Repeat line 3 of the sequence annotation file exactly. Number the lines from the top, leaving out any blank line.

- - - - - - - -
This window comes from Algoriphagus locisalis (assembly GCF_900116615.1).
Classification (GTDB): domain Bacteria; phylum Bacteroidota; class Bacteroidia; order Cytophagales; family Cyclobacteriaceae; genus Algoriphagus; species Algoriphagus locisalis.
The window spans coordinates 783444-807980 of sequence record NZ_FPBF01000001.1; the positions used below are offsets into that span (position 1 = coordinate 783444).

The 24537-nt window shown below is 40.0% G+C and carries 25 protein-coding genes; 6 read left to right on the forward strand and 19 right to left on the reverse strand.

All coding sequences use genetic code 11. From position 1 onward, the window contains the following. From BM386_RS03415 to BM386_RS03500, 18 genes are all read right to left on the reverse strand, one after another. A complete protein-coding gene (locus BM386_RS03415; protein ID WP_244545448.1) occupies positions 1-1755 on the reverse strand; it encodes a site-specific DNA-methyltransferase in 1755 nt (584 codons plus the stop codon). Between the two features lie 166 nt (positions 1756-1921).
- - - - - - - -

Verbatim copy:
The window spans coordinates 783444-807980 of sequence record NZ_FPBF01000001.1; the positions used below are offsets into that span (position 1 = coordinate 783444).